The American Chamber of Commerce in the Netherlands said in a statement on Friday that it is now opposed to the government’s proposal to abolish the dividend tax, particularly in terms of the financing.
The Dutch government has said it will press on with scrapping the tax, despite widespread criticism from politicians and some sectors of industry, and despite the €2bn price tag.
The €1.9bn that will be ‘saved’ by not abolishing the tax should be used to ‘strengthen the general business climate, by further reducing the corporate tax rate and by preserving the 30% facility for expats,’ Amcham said in a statement.
‘Amcham is also concerned about the lack of public support for the measure,’ the statement said.
The US-Dutch tax treaty already provides for exemptions to the tax on dividends and the impact on Dutch and American firms will ‘not have a significant impact’, Amcham said.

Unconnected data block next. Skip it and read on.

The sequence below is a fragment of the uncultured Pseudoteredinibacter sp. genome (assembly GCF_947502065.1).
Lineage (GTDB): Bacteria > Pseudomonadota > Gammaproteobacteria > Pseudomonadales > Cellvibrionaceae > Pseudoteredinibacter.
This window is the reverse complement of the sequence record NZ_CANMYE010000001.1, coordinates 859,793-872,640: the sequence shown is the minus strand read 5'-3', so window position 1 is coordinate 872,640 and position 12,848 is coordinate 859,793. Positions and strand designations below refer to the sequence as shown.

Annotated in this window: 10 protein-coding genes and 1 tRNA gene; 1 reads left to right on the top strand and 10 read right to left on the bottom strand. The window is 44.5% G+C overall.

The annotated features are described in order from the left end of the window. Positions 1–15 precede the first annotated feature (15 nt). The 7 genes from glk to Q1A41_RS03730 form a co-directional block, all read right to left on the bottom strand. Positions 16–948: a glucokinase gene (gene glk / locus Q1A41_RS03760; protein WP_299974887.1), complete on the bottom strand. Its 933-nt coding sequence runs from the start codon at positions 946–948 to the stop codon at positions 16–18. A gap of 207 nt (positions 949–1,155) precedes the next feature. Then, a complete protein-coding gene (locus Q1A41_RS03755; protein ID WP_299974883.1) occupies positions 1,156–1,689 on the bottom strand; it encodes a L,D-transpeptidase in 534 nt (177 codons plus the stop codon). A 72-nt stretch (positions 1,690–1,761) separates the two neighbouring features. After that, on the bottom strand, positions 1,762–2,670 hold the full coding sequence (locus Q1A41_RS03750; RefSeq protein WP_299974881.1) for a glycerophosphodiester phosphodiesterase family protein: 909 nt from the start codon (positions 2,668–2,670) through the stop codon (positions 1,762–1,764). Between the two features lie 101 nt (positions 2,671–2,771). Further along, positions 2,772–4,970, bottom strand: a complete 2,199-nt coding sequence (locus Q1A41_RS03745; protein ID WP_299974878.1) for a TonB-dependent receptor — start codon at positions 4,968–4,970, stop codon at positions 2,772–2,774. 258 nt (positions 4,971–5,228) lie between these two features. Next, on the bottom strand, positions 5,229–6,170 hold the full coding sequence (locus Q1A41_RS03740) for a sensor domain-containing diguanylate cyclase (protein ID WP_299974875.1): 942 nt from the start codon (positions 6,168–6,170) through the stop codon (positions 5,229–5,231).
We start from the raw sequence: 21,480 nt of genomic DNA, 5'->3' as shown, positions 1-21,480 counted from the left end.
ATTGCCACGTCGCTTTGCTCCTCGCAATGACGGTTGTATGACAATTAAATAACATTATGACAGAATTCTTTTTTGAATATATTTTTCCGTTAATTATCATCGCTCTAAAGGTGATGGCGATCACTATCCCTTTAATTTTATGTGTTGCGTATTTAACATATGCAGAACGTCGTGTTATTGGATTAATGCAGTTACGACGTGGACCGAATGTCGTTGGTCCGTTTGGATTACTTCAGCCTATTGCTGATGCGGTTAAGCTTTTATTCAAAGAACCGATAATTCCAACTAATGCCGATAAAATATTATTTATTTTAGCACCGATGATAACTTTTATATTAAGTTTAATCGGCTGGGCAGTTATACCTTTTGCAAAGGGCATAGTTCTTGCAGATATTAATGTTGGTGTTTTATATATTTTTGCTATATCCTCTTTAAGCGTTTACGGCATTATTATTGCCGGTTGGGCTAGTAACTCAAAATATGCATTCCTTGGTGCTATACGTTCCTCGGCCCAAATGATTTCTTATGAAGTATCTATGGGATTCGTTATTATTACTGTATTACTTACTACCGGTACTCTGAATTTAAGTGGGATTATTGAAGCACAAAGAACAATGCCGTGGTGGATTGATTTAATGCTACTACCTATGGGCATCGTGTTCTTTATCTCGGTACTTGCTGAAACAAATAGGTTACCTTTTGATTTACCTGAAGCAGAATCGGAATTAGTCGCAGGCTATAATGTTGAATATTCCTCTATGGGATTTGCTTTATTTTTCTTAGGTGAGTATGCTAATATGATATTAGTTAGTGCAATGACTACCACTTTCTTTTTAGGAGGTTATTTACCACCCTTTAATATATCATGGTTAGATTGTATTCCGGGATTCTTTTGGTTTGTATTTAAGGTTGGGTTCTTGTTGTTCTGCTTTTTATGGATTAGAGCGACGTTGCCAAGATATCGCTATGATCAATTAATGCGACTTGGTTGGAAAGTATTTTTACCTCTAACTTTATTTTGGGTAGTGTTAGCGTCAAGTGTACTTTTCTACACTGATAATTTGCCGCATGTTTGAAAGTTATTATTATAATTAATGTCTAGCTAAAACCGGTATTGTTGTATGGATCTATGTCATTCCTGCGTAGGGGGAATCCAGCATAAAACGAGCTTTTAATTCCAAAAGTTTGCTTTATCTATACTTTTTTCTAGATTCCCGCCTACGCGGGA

The Lobby group also refers to rumours the corporation tax will only be cut to 22%, rather than 21% to help pay for abolishing the tax on dividends.
The money from the dividend tax that will no longer flow to the treasury could also be used to maintain the 30% tax break, Amcham suggested.
‘This would benefit not only the international business community, but also the academic and the start-up climate… and prevent the Dutch government from being considered unreliable by the foreign business community,’ the organisation said.
Tax minister Menno Snel told news agency ANP he is surprised by Amcham’s U-turn. ‘People can always change their mind, but this is remarkable,’ he said.
But Amcham’s suggestion that the Netherlands is not working hard to improve the general business climate were wrong, Snel said.
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